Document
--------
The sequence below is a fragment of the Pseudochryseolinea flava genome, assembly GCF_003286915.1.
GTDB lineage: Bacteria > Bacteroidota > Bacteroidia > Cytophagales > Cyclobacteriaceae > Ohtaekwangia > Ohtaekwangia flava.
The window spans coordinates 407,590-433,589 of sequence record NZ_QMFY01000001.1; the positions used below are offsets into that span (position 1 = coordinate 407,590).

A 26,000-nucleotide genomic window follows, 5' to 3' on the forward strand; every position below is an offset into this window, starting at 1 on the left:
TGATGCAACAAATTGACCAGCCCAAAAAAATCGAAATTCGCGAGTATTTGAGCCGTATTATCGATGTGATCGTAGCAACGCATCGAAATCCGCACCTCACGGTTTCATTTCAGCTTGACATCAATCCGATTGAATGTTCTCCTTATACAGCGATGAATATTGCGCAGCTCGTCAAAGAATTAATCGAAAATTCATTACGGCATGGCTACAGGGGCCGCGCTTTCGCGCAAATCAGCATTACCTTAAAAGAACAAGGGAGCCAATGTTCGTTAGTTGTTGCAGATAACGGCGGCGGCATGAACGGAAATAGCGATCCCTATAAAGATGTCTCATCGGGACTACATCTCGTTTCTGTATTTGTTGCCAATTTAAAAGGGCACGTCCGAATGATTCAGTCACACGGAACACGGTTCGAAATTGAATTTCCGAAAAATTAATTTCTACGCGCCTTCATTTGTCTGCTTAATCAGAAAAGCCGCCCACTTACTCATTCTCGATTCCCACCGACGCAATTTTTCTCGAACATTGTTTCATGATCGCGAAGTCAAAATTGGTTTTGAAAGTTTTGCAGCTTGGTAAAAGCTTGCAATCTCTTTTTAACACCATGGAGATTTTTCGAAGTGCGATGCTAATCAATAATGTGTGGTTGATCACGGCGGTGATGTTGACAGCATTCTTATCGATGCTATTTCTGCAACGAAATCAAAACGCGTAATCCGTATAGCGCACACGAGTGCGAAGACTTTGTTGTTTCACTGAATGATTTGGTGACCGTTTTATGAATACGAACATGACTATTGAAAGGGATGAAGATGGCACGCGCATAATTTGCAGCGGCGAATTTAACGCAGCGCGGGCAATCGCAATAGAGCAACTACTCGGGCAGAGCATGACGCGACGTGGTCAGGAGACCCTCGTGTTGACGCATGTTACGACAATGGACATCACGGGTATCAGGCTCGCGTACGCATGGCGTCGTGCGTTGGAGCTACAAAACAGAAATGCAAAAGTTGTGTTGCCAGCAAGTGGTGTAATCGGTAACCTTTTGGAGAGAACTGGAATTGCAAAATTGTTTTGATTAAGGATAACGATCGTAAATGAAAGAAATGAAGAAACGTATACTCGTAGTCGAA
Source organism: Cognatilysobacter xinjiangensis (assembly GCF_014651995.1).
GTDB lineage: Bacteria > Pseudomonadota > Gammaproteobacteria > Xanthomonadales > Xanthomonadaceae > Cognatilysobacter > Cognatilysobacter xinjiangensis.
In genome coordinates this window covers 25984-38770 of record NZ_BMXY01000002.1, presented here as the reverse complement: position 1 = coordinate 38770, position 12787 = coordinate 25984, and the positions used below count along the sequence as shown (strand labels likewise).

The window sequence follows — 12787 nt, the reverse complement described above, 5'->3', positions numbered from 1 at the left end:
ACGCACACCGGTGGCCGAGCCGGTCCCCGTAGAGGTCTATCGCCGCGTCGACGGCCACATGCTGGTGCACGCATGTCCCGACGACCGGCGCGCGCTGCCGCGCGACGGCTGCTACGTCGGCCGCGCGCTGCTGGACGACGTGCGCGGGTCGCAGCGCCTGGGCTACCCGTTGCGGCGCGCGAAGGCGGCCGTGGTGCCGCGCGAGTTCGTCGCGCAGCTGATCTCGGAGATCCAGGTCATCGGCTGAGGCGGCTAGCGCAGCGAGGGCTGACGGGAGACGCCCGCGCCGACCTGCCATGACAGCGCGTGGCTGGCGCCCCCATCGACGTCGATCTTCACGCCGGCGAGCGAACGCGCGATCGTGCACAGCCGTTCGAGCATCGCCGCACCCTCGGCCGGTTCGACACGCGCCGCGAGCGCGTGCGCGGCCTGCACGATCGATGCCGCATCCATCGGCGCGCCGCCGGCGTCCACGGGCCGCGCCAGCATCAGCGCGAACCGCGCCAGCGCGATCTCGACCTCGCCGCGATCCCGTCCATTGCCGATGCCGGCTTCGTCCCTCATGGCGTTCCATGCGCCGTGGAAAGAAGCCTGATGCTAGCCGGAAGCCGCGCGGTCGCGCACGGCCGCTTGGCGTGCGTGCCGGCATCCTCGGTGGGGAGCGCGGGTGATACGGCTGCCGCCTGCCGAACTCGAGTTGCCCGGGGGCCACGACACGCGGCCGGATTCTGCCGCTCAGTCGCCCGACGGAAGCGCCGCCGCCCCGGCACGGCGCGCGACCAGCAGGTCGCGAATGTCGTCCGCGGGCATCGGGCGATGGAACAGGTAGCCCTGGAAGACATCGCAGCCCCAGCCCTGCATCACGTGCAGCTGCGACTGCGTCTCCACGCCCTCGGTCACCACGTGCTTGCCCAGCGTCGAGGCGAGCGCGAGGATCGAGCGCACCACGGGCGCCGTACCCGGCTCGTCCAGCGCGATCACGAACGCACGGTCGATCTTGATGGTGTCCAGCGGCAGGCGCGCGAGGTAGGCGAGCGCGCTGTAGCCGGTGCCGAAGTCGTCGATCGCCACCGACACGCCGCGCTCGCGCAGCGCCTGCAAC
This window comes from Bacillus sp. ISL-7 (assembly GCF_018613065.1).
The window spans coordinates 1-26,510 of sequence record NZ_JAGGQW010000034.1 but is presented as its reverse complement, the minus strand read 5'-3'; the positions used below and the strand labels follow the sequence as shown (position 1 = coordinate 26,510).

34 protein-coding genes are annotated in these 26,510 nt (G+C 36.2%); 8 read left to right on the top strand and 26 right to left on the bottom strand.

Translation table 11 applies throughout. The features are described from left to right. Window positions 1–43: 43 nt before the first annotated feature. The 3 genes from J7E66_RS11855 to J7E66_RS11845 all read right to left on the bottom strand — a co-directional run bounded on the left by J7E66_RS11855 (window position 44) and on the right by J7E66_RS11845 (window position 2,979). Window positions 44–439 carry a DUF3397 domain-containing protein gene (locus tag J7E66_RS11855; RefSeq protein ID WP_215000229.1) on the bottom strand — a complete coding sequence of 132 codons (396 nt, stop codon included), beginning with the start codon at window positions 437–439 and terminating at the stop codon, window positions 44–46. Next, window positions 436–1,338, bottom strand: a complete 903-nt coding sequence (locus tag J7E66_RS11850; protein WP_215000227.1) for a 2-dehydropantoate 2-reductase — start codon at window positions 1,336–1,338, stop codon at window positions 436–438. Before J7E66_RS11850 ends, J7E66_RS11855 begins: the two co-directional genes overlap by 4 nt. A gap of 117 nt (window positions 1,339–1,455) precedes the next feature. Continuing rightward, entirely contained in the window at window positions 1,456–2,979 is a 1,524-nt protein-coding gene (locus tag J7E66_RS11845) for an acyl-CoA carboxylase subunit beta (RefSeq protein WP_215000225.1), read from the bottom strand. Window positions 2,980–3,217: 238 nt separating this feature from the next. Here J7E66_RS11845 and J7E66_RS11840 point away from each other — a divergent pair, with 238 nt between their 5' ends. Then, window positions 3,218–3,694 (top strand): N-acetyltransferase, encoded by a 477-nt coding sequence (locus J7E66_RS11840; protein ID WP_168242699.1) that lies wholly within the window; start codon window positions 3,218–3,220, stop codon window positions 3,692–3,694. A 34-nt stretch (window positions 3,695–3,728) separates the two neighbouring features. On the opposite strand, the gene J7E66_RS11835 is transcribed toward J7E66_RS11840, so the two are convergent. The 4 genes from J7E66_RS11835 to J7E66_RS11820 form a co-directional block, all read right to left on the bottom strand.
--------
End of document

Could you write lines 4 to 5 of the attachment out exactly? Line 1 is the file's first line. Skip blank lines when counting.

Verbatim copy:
A 26,000-nucleotide genomic window follows, 5' to 3' on the forward strand; every position below is an offset into this window, starting at 1 on the left:
TGATGCAACAAATTGACCAGCCCAAAAAAATCGAAATTCGCGAGTATTTGAGCCGTATTATCGATGTGATCGTAGCAACGCATCGAAATCCGCACCTCACGGTTTCATTTCAGCTTGACATCAATCCGATTGAATGTTCTCCTTATACAGCGATGAATATTGCGCAGCTCGTCAAAGAATTAATCGAAAATTCATTACGGCATGGCTACAGGGGCCGCGCTTTCGCGCAAATCAGCATTACCTTAAAAGAACAAGGGAGCCAATGTTCGTTAGTTGTTGCAGATAACGGCGGCGGCATGAACGGAAATAGCGATCCCTATAAAGATGTCTCATCGGGACTACATCTCGTTTCTGTATTTGTTGCCAATTTAAAAGGGCACGTCCGAATGATTCAGTCACACGGAACACGGTTCGAAATTGAATTTCCGAAAAATTAATTTCTACGCGCCTTCATTTGTCTGCTTAATCAGAAAAGCCGCCCACTTACTCATTCTCGATTCCCACCGACGCAATTTTTCTCGAACATTGTTTCATGATCGCGAAGTCAAAATTGGTTTTGAAAGTTTTGCAGCTTGGTAAAAGCTTGCAATCTCTTTTTAACACCATGGAGATTTTTCGAAGTGCGATGCTAATCAATAATGTGTGGTTGATCACGGCGGTGATGTTGACAGCATTCTTATCGATGCTATTTCTGCAACGAAATCAAAACGCGTAATCCGTATAGCGCACACGAGTGCGAAGACTTTGTTGTTTCACTGAATGATTTGGTGACCGTTTTATGAATACGAACATGACTATTGAAAGGGATGAAGATGGCACGCGCATAATTTGCAGCGGCGAATTTAACGCAGCGCGGGCAATCGCAATAGAGCAACTACTCGGGCAGAGCATGACGCGACGTGGTCAGGAGACCCTCGTGTTGACGCATGTTACGACAATGGACATCACGGGTATCAGGCTCGCGTACGCATGGCGTCGTGCGTTGGAGCTACAAAACAGAAATGCAAAAGTTGTGTTGCCAGCAAGTGGTGTAATCGGTAACCTTTTGGAGAGAACTGGAATTGCAAAATTGTTTTGATTAAGGATAACGATCGTAAATGAAAGAAATGAAGAAACGTATACTCGTAGTCGAA